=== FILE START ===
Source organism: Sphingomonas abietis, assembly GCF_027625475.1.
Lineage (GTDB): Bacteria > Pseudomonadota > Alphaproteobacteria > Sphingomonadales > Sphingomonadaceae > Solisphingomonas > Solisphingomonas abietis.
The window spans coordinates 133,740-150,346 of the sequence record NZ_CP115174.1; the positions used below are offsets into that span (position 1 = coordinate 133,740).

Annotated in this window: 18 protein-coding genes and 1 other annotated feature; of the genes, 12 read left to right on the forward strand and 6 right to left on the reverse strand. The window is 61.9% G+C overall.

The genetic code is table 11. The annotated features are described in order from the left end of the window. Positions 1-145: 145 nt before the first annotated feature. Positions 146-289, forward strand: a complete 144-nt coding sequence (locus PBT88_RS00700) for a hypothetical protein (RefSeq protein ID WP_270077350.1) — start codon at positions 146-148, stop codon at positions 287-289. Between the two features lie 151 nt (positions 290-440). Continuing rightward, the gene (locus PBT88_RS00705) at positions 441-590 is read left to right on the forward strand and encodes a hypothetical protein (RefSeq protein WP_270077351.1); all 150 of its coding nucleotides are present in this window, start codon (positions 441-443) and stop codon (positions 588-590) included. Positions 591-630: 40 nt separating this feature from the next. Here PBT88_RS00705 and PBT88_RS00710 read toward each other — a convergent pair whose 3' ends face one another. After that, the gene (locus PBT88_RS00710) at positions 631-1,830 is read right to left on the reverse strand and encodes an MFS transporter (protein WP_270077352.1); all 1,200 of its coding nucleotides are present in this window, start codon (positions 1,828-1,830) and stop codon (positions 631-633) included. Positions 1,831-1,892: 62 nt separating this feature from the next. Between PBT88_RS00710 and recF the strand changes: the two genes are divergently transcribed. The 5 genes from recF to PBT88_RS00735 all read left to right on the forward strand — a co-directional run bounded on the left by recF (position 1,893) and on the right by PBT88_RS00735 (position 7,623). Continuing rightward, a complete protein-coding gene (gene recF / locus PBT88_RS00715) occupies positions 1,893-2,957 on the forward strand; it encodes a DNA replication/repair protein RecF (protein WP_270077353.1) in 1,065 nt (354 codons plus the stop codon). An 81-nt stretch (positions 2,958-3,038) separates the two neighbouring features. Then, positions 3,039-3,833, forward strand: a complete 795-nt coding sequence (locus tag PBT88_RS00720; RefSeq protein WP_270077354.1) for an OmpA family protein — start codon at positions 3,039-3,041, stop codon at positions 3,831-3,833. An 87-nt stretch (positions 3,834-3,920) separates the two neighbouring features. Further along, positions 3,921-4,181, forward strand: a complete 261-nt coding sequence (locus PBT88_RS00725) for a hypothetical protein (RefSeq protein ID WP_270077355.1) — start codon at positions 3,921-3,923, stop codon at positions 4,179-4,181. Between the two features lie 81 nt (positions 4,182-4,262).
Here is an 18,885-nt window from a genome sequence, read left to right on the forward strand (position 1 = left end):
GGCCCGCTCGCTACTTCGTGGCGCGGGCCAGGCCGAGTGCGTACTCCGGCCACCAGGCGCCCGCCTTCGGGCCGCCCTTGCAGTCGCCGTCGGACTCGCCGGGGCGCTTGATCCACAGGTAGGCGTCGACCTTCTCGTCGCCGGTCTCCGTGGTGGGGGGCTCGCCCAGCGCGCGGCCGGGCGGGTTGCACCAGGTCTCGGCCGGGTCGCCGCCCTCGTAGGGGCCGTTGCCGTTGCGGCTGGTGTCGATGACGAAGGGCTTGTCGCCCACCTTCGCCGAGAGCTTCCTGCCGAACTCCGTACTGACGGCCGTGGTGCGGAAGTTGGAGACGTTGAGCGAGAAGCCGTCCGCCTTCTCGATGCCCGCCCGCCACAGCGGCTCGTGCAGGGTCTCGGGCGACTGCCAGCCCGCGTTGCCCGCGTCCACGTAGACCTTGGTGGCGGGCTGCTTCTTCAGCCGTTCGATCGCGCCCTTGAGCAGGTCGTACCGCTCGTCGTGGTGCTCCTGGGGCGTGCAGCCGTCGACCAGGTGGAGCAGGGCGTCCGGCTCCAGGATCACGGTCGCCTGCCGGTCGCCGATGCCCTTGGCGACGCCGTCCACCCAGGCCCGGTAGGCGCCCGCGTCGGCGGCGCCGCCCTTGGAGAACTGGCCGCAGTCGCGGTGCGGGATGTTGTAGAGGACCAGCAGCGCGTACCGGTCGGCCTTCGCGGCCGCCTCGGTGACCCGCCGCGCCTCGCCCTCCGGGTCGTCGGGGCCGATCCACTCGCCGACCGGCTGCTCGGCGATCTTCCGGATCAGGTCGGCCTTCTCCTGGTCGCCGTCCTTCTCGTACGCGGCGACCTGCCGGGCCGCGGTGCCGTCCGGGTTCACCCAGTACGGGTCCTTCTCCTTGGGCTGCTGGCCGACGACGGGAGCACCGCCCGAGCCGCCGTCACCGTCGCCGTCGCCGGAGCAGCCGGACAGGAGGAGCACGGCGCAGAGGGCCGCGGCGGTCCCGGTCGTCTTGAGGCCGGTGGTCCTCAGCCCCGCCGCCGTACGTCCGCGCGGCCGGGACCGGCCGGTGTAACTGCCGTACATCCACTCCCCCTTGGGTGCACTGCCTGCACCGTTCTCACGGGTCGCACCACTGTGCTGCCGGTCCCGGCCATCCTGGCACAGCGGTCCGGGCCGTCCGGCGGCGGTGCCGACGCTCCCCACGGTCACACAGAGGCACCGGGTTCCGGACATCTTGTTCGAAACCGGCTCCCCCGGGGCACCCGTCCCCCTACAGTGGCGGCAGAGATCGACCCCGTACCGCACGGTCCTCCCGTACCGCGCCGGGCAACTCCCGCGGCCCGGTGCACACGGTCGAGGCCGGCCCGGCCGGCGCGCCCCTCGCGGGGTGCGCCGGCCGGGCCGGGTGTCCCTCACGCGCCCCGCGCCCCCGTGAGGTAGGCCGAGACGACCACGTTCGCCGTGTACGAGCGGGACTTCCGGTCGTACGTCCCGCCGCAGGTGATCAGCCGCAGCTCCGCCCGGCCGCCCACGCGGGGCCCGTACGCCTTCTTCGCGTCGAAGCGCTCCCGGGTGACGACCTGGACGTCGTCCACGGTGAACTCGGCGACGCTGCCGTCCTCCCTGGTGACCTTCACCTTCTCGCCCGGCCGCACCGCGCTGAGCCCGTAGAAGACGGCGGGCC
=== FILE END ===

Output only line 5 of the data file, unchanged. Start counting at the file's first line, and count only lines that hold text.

The genetic code is table 11. The annotated features are described in order from the left end of the window. Positions 1-145: 145 nt before the first annotated feature. Positions 146-289, forward strand: a complete 144-nt coding sequence (locus PBT88_RS00700) for a hypothetical protein (RefSeq protein ID WP_270077350.1) — start codon at positions 146-148, stop codon at positions 287-289. Between the two features lie 151 nt (positions 290-440). Continuing rightward, the gene (locus PBT88_RS00705) at positions 441-590 is read left to right on the forward strand and encodes a hypothetical protein (RefSeq protein WP_270077351.1); all 150 of its coding nucleotides are present in this window, start codon (positions 441-443) and stop codon (positions 588-590) included. Positions 591-630: 40 nt separating this feature from the next. Here PBT88_RS00705 and PBT88_RS00710 read toward each other — a convergent pair whose 3' ends face one another. After that, the gene (locus PBT88_RS00710) at positions 631-1,830 is read right to left on the reverse strand and encodes an MFS transporter (protein WP_270077352.1); all 1,200 of its coding nucleotides are present in this window, start codon (positions 1,828-1,830) and stop codon (positions 631-633) included. Positions 1,831-1,892: 62 nt separating this feature from the next. Between PBT88_RS00710 and recF the strand changes: the two genes are divergently transcribed. The 5 genes from recF to PBT88_RS00735 all read left to right on the forward strand — a co-directional run bounded on the left by recF (position 1,893) and on the right by PBT88_RS00735 (position 7,623). Continuing rightward, a complete protein-coding gene (gene recF / locus PBT88_RS00715) occupies positions 1,893-2,957 on the forward strand; it encodes a DNA replication/repair protein RecF (protein WP_270077353.1) in 1,065 nt (354 codons plus the stop codon). An 81-nt stretch (positions 2,958-3,038) separates the two neighbouring features. Then, positions 3,039-3,833, forward strand: a complete 795-nt coding sequence (locus tag PBT88_RS00720; RefSeq protein WP_270077354.1) for an OmpA family protein — start codon at positions 3,039-3,041, stop codon at positions 3,831-3,833. An 87-nt stretch (positions 3,834-3,920) separates the two neighbouring features. Further along, positions 3,921-4,181, forward strand: a complete 261-nt coding sequence (locus PBT88_RS00725) for a hypothetical protein (RefSeq protein ID WP_270077355.1) — start codon at positions 3,921-3,923, stop codon at positions 4,179-4,181. Between the two features lie 81 nt (positions 4,182-4,262).